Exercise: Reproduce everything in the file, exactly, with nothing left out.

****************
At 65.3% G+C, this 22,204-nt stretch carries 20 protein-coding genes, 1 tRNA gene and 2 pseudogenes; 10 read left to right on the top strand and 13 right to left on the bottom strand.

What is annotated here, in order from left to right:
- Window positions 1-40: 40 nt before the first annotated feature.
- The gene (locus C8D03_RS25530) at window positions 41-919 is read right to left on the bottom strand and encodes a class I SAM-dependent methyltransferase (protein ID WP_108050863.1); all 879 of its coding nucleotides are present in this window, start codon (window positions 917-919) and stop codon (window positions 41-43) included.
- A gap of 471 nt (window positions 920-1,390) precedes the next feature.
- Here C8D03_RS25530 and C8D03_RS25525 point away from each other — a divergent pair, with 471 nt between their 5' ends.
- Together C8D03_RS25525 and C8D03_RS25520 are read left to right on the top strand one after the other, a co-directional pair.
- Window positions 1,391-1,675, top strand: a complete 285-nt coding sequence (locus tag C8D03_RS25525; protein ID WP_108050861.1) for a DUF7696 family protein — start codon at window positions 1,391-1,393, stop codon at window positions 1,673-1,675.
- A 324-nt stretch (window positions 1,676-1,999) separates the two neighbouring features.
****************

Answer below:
At 65.3% G+C, this 22,204-nt stretch carries 20 protein-coding genes, 1 tRNA gene and 2 pseudogenes; 10 read left to right on the top strand and 13 right to left on the bottom strand.

What is annotated here, in order from left to right:
- Window positions 1-40: 40 nt before the first annotated feature.
- The gene (locus C8D03_RS25530) at window positions 41-919 is read right to left on the bottom strand and encodes a class I SAM-dependent methyltransferase (protein ID WP_108050863.1); all 879 of its coding nucleotides are present in this window, start codon (window positions 917-919) and stop codon (window positions 41-43) included.
- A gap of 471 nt (window positions 920-1,390) precedes the next feature.
- Here C8D03_RS25530 and C8D03_RS25525 point away from each other — a divergent pair, with 471 nt between their 5' ends.
- Together C8D03_RS25525 and C8D03_RS25520 are read left to right on the top strand one after the other, a co-directional pair.
- Window positions 1,391-1,675, top strand: a complete 285-nt coding sequence (locus tag C8D03_RS25525; protein ID WP_108050861.1) for a DUF7696 family protein — start codon at window positions 1,391-1,393, stop codon at window positions 1,673-1,675.
- A 324-nt stretch (window positions 1,676-1,999) separates the two neighbouring features.